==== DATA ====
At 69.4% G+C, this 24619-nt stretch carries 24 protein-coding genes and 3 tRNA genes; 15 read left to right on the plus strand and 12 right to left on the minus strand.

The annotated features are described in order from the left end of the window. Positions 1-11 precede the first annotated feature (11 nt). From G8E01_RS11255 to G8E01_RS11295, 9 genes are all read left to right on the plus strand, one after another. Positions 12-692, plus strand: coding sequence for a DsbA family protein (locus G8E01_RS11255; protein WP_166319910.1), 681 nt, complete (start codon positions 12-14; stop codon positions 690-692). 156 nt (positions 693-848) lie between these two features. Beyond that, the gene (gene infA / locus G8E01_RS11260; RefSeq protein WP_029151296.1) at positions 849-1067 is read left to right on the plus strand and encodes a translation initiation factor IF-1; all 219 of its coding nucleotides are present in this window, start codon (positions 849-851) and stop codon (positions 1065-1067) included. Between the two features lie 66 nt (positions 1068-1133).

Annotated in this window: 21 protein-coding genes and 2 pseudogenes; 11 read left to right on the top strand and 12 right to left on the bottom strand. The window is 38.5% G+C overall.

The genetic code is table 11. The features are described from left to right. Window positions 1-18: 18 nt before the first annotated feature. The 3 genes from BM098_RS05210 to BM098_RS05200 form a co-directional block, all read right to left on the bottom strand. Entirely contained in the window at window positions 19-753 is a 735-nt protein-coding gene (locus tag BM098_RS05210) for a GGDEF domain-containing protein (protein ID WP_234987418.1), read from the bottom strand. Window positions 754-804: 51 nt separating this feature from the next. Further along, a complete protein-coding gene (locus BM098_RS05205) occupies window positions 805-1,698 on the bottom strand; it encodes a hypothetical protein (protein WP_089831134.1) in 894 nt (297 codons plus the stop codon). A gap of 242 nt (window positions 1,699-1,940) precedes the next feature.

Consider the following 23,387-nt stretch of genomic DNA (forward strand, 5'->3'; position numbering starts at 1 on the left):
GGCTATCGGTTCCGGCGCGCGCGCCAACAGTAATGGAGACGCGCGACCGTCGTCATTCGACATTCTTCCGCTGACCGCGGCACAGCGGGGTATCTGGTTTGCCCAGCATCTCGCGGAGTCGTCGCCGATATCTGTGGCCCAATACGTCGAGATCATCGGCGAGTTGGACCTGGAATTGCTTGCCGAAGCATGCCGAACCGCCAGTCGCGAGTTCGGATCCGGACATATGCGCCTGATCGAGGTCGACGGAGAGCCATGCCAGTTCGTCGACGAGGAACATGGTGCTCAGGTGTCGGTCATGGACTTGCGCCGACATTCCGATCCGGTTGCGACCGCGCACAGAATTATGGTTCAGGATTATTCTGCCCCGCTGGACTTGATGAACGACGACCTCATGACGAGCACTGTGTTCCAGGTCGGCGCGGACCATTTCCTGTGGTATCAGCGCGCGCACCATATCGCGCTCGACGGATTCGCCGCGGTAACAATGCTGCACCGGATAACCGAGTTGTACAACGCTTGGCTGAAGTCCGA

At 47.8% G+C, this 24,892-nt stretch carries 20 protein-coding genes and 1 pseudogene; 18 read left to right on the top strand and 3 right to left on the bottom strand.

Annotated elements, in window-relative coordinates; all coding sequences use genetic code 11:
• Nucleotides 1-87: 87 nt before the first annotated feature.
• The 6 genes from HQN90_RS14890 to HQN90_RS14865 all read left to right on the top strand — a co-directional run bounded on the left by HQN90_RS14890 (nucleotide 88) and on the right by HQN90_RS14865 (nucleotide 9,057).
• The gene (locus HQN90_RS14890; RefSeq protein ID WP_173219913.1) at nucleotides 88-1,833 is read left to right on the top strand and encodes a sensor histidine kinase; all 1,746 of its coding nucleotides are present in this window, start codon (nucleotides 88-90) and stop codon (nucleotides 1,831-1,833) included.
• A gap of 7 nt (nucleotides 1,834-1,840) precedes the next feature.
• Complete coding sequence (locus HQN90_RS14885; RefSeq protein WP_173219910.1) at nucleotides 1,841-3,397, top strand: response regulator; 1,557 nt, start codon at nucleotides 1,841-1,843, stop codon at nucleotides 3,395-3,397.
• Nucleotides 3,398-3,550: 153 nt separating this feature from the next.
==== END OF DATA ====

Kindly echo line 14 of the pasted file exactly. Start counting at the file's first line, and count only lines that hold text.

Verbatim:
• Nucleotides 3,398-3,550: 153 nt separating this feature from the next.